posted by It's Never Lurgi at 3:18 PM on June 20, 2011 [1 favorite]


* This is exactly what I came in to say. The story with the dog is very touching, but if this man had been able to get proper health care, perhaps he could have enjoyed more years with Yurt?

* Wow, if that paramedic didn't volunteer at the animal shelter, he may never have seen his dog again or known what had happened to her. That must happen to elderly, sick, and dying people all the time. :(

* "'He wasn't very communicative,' Garrett said of McCalin. 'The entire time he was there, he only stated his goal was to see his dog. That was really all he was concerned with.'"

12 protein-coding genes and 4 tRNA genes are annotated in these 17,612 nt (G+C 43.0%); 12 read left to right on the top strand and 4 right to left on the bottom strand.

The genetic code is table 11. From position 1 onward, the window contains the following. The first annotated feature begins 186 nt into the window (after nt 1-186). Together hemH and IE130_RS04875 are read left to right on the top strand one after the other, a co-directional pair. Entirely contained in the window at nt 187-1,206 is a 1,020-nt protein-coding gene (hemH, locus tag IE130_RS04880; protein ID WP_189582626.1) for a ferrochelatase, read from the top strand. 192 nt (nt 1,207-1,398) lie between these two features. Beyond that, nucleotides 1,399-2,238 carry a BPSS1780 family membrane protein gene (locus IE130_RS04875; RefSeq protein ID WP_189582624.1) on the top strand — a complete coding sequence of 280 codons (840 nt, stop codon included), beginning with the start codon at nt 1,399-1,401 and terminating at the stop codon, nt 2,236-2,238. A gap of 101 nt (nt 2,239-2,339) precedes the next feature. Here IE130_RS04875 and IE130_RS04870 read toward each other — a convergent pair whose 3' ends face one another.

* "She resolved to unite the two: Yurt, who seemed miserable in the kennel, and McClain, who was spending his last days without his most loyal friend, with no family members at his bedside.
"'I think he had a hard life,' Erceg said."


This is a man who everyone, people, our culture, the economy, the government, EVERYONE failed. Everyone except his dog.

I'm crying, but it's not just sadness that's bringing the tears. There's a bit of rage in there too.
posted by JHarris at 3:18 PM on June 20, 2011 [29 favorites]


Dog reminds me of my Tasha. The former owner said she was going to go to a home since she was giving away two other dogs when we bought the house. We just assumed that it was because she was moving to a small condo. Nope. She was suicidal. She gave away so much including her friendship. We took her dog (who is the most perfect dog ever), a lot of her belongings, and her friendship. I'm glad she's still here despite the attempt.